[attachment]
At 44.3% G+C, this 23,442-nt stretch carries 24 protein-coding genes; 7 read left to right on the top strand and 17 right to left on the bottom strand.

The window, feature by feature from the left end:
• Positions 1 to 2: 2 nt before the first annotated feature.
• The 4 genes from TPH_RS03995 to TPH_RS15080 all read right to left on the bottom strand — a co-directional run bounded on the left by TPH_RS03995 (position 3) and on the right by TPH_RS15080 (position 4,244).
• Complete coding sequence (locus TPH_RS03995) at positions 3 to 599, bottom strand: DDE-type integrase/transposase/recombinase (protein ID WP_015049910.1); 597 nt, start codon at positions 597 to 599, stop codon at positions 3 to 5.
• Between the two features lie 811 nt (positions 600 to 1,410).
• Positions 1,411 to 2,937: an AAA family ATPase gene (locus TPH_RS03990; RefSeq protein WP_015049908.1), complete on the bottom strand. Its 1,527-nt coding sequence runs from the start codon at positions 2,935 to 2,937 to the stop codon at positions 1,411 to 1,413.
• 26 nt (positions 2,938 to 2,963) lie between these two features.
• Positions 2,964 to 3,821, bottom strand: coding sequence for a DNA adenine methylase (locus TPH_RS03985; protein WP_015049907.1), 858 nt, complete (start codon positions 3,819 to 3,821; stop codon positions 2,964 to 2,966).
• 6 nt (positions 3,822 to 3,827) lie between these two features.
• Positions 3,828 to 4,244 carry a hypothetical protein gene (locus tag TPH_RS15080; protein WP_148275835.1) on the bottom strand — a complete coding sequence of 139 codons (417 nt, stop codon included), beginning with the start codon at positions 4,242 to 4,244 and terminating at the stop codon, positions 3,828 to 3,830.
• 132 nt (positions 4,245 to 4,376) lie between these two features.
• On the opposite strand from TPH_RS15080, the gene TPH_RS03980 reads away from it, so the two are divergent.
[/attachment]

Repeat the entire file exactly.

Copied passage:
At 44.3% G+C, this 23,442-nt stretch carries 24 protein-coding genes; 7 read left to right on the top strand and 17 right to left on the bottom strand.

The window, feature by feature from the left end:
• Positions 1 to 2: 2 nt before the first annotated feature.
• The 4 genes from TPH_RS03995 to TPH_RS15080 all read right to left on the bottom strand — a co-directional run bounded on the left by TPH_RS03995 (position 3) and on the right by TPH_RS15080 (position 4,244).
• Complete coding sequence (locus TPH_RS03995) at positions 3 to 599, bottom strand: DDE-type integrase/transposase/recombinase (protein ID WP_015049910.1); 597 nt, start codon at positions 597 to 599, stop codon at positions 3 to 5.
• Between the two features lie 811 nt (positions 600 to 1,410).
• Positions 1,411 to 2,937: an AAA family ATPase gene (locus TPH_RS03990; RefSeq protein WP_015049908.1), complete on the bottom strand. Its 1,527-nt coding sequence runs from the start codon at positions 2,935 to 2,937 to the stop codon at positions 1,411 to 1,413.
• 26 nt (positions 2,938 to 2,963) lie between these two features.
• Positions 2,964 to 3,821, bottom strand: coding sequence for a DNA adenine methylase (locus TPH_RS03985; protein WP_015049907.1), 858 nt, complete (start codon positions 3,819 to 3,821; stop codon positions 2,964 to 2,966).
• 6 nt (positions 3,822 to 3,827) lie between these two features.
• Positions 3,828 to 4,244 carry a hypothetical protein gene (locus tag TPH_RS15080; protein WP_148275835.1) on the bottom strand — a complete coding sequence of 139 codons (417 nt, stop codon included), beginning with the start codon at positions 4,242 to 4,244 and terminating at the stop codon, positions 3,828 to 3,830.
• 132 nt (positions 4,245 to 4,376) lie between these two features.
• On the opposite strand from TPH_RS15080, the gene TPH_RS03980 reads away from it, so the two are divergent.